Project team:

Client: Fondation Vincent Van Gogh d’Arles
Architects : Fluor Architecture
Lighting design: Wonderfulight
Daylight consultants: Ingelux Consultants

Products applied:

Micro-projectors in the gift shop, Zumtobel
Track-mounted LED projectors in main exhibition hall, Erco
Semi-recessed lines of light, XAL
Batten luminaires integrated into the skylights, Zumtobel

22. May 2015

Picturesque

Text: Joachim Ritter
Photos: Hervé Hôte, Fluor Architecture, Wonderfulight

Light and painting are closely linked. And yet museum or gallery design and lighting design sometimes do not appear to correlate. This does not apply to the museum renovated by the Vincent Van Gogh Foundation in Arles/F, where even some of the lighting effects look as if they were painted.

The art of painting is a serious matter. This is particularly true of grand masters such as Rembrandt or Caravaggio, whose works were indeed exceedingly dark, if not gloomy. But when you take a Post-Impressionist painter such as Vincent Willem van Gogh, you quickly fathom that at a specific point in time darkness and gloom were replaced by the abundant use of colour. That did not make painting any less serious, but a little easier to digest maybe. The attempt to depict this with light in a building dedicated to van Gogh is no small challenge. To manage this task with obvious brilliance is maybe also an art. Especially when you consider the technical and energy efficiency requirements that lighting design is expected to meet today – demands whose complexity is increasing on a practically daily basis. In spring 2014, after significant renovation work, the Vincent Van Gogh Arles foundation re-opened its doors in the Hotel Léautaud de Donines buildings. The goal of the foundation is to celebrate the value of van Gogh’s artistic heritage and explore the echo of his work in the contemporary art through temporary exhibitions. The lighting designers commissioned for this project consulted with the architects to find suitable design solutions for specific areas such the exhibitions spaces and public zones such as corridors, stairs, the patio and the gift shop. The renovated Léautaud de Donines mansion is indeed a highly original artistic project: it summons the genius of van Gogh through the works of twentieth and twenty-first century artists, but in an historic location in the heart of an area frequently painted by the master and listed as a Unesco World Heritage Site. […]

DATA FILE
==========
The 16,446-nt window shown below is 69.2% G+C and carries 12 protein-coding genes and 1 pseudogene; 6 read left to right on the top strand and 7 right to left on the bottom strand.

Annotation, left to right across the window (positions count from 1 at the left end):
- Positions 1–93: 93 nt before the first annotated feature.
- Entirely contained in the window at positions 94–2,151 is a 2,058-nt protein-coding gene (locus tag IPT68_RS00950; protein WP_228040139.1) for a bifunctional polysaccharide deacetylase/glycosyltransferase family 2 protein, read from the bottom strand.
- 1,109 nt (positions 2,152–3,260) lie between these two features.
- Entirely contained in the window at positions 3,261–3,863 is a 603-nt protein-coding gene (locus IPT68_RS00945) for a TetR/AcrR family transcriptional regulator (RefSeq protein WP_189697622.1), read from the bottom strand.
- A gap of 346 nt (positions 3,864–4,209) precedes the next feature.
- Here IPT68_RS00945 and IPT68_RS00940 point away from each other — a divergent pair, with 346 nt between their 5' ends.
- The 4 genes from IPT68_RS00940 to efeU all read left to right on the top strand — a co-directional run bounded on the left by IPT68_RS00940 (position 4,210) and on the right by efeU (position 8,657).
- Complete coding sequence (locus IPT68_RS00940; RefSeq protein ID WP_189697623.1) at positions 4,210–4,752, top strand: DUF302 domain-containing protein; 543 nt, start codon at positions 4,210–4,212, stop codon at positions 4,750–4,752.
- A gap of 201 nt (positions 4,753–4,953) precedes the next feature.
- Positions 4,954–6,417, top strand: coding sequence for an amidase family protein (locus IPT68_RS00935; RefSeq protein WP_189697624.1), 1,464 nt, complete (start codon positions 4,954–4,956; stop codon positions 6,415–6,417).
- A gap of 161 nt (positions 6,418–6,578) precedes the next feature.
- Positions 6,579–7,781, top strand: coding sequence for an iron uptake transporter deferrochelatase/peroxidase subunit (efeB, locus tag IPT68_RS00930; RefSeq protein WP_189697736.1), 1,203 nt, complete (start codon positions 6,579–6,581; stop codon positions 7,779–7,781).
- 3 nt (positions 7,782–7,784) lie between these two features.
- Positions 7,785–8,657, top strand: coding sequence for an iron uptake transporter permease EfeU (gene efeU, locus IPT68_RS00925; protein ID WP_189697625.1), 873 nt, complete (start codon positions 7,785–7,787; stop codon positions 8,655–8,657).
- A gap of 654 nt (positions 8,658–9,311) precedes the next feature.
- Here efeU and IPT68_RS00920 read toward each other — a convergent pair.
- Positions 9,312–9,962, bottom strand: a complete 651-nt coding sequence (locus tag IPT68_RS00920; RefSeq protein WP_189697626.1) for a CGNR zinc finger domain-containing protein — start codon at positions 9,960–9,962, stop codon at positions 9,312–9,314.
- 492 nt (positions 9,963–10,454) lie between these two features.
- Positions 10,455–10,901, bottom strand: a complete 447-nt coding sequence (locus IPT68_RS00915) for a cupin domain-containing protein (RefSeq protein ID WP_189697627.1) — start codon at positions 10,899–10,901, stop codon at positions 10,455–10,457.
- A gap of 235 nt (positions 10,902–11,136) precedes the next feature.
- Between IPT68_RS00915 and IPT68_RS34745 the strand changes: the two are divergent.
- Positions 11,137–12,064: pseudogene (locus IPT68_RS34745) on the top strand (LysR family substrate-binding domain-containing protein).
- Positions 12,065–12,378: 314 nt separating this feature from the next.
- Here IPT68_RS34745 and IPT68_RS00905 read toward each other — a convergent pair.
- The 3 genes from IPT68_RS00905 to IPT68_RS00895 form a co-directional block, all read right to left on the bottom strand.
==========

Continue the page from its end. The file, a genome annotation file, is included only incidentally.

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The full version of the article can be found in PLD No. 97

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